“Sometimes, a change in their living environment is exactly what a young person needs to leave negative behaviors behind and move forward in a more positive direction.”
When Charles “Chuck” Metellus, MSW, CWCM, Diversion Supervisor with One Hope United, first began working with Sam*, the teenage boy was struggling to cope in the aftermath of tragedy. Several of Sam’s nine siblings had been removed from his mother’s care due to a severe drug addiction, and Sam was experiencing suicidal ideations, which resulted in emergency medical attention. In fact, on several occasions, Sam admitted himself to emergency care. “Sam told me he could only think and be with himself when he was hospitalized,” Chuck said.
Chuck provided in-home services for Sam in conjunction with the Florida Department of Children and Families (DCF). He also made efforts to mentor Sam and take him out to eat. Chuck quickly realized Sam’s environment was the biggest factor holding him back from improving his mental health. “Sam is a smart kid with a lot of potential, but it’s nearly impossible to change when so many of the people closest to you are making unhealthy choices,” Chuck shared.
Chuck located Sam’s older sister, who was willing and able to provide a healthier home environment for Sam. Chuck was assisted by Child Protective Investigator (CPI), Hipolito, who played a “crucial” role in Sam’s case. At the beginning of March, Sam boarded his first flight to start his new life in North Carolina.
Since then, Sam has enrolled in his new school, and is doing well academically. He joined the baseball team and hit a home run in his first game. He has remained drug-free since moving to North Carolina. Chuck spoke with Sam on March 29, 2022. Sam was in good spirits and told Chuck he was “doing great.”
“Family placements are often preferred in cases like Sam’s. His relationship with his sister was already trusting and mutually respectful,” Chuck said. “I am confident this was the best move Sam could have made. He is restructuring his thought patterns and habits in an environment where he has the tools and resources he needs to be happier.”
Chuck has a personal motto that guides the approach he takes in working with youth: “If you search for perfection, you might meet disappointment along the way. However, greatness can be achieved and displayed over time.” He went on to say, “Not every attempt will be a success, and not every shot will go swish. But each person has their entire lifetime to keep trying.”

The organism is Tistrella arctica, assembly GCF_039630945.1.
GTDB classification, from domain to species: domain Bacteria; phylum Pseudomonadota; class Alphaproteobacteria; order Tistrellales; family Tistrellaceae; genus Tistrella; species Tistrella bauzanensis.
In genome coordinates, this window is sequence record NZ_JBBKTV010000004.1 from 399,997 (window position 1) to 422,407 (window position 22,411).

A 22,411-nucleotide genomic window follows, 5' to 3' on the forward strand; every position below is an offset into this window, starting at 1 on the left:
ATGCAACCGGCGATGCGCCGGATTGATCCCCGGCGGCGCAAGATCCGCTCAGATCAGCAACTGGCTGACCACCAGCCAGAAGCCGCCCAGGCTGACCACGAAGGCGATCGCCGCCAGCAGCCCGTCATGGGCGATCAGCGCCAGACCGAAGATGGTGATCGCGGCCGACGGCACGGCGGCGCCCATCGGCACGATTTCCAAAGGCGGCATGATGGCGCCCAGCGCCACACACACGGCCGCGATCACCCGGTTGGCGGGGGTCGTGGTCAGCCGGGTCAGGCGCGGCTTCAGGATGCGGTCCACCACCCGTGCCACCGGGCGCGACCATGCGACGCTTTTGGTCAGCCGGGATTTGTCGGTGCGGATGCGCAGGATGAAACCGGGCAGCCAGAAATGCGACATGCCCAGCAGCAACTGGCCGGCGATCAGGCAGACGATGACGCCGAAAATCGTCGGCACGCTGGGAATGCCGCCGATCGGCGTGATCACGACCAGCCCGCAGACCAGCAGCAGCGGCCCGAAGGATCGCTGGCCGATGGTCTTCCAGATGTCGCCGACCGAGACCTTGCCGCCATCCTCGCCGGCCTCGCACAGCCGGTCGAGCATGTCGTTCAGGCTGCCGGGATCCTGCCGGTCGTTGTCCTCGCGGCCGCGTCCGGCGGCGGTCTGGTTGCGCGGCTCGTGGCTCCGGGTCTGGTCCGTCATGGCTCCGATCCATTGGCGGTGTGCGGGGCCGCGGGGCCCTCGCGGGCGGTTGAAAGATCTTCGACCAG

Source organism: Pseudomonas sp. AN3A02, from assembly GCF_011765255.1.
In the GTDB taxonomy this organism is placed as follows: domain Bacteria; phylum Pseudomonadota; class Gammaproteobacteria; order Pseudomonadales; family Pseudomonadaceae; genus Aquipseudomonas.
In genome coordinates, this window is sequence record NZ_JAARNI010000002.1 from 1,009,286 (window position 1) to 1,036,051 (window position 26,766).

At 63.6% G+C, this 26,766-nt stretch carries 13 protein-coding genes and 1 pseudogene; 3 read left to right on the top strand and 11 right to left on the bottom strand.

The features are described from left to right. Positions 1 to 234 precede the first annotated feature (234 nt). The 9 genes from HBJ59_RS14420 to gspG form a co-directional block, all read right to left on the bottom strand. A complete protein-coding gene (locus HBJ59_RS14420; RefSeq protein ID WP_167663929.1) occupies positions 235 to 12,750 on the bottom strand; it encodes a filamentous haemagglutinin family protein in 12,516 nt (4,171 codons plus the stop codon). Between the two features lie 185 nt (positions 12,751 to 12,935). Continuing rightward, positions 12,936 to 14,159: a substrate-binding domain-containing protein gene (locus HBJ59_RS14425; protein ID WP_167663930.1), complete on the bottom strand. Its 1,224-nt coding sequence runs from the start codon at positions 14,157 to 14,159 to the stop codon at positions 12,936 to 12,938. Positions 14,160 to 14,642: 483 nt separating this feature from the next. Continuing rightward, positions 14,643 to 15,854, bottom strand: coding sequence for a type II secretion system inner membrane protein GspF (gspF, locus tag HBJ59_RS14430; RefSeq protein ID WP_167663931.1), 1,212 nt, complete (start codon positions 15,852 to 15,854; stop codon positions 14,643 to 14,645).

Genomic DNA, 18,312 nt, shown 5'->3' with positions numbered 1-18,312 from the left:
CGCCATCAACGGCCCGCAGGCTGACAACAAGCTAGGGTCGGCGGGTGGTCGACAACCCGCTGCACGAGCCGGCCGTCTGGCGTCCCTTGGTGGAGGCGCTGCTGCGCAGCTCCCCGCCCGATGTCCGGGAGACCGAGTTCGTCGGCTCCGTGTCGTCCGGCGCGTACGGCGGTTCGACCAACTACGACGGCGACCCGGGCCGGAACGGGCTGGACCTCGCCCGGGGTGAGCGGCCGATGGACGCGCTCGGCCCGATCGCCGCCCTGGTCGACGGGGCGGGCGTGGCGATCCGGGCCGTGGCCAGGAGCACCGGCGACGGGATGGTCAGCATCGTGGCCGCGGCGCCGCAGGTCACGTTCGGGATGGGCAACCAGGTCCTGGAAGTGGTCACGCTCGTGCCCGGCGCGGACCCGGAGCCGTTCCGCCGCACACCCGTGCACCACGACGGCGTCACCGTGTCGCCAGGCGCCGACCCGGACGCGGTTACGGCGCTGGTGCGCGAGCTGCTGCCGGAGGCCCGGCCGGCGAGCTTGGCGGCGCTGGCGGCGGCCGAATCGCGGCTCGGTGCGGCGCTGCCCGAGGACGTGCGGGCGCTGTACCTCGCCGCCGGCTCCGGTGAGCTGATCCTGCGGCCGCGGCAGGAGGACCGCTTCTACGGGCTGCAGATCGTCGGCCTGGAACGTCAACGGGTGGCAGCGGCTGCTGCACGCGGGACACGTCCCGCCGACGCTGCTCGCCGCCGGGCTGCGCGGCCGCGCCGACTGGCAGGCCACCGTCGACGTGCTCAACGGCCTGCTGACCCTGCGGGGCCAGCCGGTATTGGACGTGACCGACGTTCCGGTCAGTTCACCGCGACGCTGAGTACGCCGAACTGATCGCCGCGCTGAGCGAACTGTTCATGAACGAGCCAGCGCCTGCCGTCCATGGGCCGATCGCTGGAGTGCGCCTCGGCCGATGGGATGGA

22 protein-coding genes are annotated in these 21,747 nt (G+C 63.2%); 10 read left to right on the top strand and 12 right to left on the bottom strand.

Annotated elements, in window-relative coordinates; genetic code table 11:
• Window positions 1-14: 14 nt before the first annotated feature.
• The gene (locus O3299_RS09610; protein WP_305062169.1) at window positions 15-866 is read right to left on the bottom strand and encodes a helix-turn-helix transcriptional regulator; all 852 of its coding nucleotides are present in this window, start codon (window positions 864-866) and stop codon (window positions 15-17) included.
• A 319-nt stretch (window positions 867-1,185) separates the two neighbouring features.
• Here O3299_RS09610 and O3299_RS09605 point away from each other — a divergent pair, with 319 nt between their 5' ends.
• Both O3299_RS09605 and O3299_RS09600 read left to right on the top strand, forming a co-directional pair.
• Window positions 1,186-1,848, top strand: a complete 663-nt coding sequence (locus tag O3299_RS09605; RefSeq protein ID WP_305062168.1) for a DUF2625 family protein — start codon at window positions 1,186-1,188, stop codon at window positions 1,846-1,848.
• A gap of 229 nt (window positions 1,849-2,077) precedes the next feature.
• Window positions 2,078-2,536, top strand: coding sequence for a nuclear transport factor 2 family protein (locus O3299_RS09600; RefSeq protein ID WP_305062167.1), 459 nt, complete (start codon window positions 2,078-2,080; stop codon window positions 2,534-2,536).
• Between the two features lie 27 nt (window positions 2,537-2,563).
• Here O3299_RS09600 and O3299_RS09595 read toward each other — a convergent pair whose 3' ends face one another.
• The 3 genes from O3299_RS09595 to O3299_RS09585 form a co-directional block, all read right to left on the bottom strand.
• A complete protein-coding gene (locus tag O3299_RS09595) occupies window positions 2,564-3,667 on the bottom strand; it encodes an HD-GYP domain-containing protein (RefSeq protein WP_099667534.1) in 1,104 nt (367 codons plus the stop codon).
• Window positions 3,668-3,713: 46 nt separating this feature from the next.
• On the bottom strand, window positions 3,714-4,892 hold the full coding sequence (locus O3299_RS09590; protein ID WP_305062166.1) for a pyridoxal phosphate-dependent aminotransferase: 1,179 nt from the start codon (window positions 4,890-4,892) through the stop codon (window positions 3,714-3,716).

He believes looking at a person holistically, rather than only focusing on their addiction, substance abuse or mental health condition, is key to understanding them. Chuck also feels the Trust-Based Relational Interventional Model, which places an emphasis on building rapport and trust, helps him connect with Gen Z youth, as “this generation values authenticity above all else.”
At the age of 11, Chuck emigrated from Haiti to the United States. He earned his bachelor’s degree in psychology from the University of Central Florida, and he “stumbled upon” the Case Manager career path when he graduated from college. Already a father of two at the time, he saw Case Management as an avenue to make a difference and live as a servant leader. “The field of Social Work is so important, because many families just need one caring person or one push to get through a challenging time,” Chuck said. “Social workers help remove barriers, so families can continue on their journey.” Chuck earned his Master’s in Social Work in May of 2021.
Chuck was recently promoted to Assistant Director at OHU’s community home-based placement program, Hope House, where four youth live and receive treatment at a time. “Working with youth makes me feel like I’m fulfilling my purpose on this earth,” Chuck concluded. “I want to be the person I wish I had in my life growing up.”
*Name has been changed to protect privacy.
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